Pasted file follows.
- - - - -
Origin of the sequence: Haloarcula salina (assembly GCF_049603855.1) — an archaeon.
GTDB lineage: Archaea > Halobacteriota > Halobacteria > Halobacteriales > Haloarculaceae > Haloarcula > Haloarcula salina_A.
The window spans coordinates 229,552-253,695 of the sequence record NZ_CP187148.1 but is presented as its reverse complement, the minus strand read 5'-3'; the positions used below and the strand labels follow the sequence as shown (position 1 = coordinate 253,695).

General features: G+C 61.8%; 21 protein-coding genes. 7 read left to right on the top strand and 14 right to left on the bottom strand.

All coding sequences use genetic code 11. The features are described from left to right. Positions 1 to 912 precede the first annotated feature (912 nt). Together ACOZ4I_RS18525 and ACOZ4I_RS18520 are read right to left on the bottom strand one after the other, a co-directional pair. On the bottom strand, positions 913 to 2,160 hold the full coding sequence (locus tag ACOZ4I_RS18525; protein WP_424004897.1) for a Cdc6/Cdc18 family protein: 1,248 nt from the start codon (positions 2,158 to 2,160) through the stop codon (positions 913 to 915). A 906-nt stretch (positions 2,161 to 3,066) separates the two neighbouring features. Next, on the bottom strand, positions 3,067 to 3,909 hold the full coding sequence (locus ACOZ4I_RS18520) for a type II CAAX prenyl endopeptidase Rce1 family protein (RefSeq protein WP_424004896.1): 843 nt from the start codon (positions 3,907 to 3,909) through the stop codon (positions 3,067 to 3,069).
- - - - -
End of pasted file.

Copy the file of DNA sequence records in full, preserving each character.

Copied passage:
Origin of the sequence: Haloarcula salina (assembly GCF_049603855.1) — an archaeon.
GTDB lineage: Archaea > Halobacteriota > Halobacteria > Halobacteriales > Haloarculaceae > Haloarcula > Haloarcula salina_A.
The window spans coordinates 229,552-253,695 of the sequence record NZ_CP187148.1 but is presented as its reverse complement, the minus strand read 5'-3'; the positions used below and the strand labels follow the sequence as shown (position 1 = coordinate 253,695).

General features: G+C 61.8%; 21 protein-coding genes. 7 read left to right on the top strand and 14 right to left on the bottom strand.

All coding sequences use genetic code 11. The features are described from left to right. Positions 1 to 912 precede the first annotated feature (912 nt). Together ACOZ4I_RS18525 and ACOZ4I_RS18520 are read right to left on the bottom strand one after the other, a co-directional pair. On the bottom strand, positions 913 to 2,160 hold the full coding sequence (locus tag ACOZ4I_RS18525; protein WP_424004897.1) for a Cdc6/Cdc18 family protein: 1,248 nt from the start codon (positions 2,158 to 2,160) through the stop codon (positions 913 to 915). A 906-nt stretch (positions 2,161 to 3,066) separates the two neighbouring features. Next, on the bottom strand, positions 3,067 to 3,909 hold the full coding sequence (locus ACOZ4I_RS18520) for a type II CAAX prenyl endopeptidase Rce1 family protein (RefSeq protein WP_424004896.1): 843 nt from the start codon (positions 3,907 to 3,909) through the stop codon (positions 3,067 to 3,069).